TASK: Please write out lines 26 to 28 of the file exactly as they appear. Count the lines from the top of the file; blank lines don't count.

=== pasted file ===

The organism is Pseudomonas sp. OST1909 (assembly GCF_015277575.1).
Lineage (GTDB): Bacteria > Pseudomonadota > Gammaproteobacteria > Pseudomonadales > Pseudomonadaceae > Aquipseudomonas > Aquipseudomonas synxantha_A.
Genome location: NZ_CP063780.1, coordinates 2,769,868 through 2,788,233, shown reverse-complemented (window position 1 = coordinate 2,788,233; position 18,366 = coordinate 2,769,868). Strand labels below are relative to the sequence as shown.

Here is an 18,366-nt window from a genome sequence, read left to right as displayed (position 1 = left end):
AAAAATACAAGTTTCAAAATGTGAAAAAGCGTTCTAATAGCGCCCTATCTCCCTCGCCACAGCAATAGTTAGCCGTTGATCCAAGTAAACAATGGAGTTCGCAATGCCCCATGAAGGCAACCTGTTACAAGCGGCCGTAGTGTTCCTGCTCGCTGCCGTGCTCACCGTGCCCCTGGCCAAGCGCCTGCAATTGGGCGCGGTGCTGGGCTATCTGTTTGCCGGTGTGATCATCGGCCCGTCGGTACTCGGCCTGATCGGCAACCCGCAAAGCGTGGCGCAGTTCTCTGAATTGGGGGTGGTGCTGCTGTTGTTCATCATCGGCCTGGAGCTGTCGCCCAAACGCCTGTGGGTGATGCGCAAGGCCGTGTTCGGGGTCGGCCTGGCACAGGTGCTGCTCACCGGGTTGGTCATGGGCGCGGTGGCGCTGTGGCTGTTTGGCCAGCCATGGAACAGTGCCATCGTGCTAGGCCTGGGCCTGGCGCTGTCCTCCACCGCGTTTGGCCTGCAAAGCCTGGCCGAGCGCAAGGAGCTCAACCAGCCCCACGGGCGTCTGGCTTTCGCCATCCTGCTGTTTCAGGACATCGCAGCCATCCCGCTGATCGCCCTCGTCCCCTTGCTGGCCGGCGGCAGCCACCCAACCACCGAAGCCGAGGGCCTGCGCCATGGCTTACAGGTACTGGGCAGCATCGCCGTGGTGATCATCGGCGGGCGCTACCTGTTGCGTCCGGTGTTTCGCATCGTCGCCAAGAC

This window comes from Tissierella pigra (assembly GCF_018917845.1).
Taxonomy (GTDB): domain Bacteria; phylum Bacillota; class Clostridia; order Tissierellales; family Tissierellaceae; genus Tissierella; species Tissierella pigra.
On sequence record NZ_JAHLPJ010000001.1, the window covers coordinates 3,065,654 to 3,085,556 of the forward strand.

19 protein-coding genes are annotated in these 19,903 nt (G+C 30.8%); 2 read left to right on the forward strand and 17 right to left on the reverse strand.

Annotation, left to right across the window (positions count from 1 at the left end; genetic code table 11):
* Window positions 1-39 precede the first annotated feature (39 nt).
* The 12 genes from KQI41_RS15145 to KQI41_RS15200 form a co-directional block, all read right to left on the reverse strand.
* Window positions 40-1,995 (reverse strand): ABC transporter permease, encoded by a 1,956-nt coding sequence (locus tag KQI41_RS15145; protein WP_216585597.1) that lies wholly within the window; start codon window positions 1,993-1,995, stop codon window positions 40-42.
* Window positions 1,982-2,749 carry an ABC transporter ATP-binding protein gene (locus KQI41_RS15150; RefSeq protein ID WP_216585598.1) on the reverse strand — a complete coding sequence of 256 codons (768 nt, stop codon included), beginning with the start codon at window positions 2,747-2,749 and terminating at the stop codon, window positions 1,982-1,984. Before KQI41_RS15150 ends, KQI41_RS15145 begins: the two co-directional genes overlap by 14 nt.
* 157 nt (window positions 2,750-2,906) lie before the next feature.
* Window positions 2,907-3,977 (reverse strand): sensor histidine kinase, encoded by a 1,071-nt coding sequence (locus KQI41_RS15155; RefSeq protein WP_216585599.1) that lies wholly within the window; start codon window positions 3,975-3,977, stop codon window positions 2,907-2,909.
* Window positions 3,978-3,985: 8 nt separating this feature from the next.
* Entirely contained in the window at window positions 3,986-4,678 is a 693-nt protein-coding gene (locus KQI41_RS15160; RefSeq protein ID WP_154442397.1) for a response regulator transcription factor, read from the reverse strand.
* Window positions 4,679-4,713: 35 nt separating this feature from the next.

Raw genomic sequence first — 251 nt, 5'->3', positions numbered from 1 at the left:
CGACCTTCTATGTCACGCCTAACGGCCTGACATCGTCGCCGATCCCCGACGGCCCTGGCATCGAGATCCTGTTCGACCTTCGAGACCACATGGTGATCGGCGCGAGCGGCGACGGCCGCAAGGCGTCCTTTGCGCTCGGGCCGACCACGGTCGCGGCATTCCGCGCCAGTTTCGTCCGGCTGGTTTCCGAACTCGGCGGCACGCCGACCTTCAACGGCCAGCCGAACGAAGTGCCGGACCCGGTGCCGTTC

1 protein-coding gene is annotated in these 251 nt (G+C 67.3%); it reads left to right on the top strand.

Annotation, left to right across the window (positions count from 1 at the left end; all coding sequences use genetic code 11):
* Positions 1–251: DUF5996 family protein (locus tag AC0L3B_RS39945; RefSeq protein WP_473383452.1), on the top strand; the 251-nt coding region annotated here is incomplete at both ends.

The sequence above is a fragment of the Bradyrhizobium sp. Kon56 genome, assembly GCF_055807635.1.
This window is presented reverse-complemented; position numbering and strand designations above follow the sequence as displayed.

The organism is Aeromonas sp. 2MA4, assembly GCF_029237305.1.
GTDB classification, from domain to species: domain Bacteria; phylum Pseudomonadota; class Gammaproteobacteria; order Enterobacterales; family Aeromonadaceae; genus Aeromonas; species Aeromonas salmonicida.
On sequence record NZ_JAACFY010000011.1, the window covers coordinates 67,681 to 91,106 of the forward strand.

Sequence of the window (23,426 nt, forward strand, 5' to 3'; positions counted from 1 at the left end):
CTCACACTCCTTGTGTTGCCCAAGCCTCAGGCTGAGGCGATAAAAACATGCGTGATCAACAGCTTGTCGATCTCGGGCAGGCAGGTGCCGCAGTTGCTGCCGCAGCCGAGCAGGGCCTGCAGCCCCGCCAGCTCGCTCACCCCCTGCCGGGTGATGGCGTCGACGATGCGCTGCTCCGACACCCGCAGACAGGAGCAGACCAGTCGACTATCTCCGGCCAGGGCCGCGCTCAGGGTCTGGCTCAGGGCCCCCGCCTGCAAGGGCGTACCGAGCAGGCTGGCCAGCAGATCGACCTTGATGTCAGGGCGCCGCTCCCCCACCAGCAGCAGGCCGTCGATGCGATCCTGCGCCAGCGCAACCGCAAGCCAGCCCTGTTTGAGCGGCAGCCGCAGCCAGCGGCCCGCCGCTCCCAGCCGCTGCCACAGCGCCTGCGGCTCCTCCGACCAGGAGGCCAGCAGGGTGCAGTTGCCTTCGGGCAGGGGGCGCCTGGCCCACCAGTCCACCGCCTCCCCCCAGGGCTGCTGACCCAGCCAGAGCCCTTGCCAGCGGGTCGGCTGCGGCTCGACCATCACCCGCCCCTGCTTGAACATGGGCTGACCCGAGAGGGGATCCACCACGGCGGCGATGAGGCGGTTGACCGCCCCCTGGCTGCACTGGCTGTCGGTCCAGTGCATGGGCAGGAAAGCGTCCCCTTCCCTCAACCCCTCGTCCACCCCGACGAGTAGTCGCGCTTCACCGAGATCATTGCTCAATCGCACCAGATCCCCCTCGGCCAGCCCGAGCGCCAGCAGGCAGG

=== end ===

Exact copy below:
This window is presented reverse-complemented; position numbering and strand designations above follow the sequence as displayed.

The organism is Aeromonas sp. 2MA4, assembly GCF_029237305.1.
GTDB classification, from domain to species: domain Bacteria; phylum Pseudomonadota; class Gammaproteobacteria; order Enterobacterales; family Aeromonadaceae; genus Aeromonas; species Aeromonas salmonicida.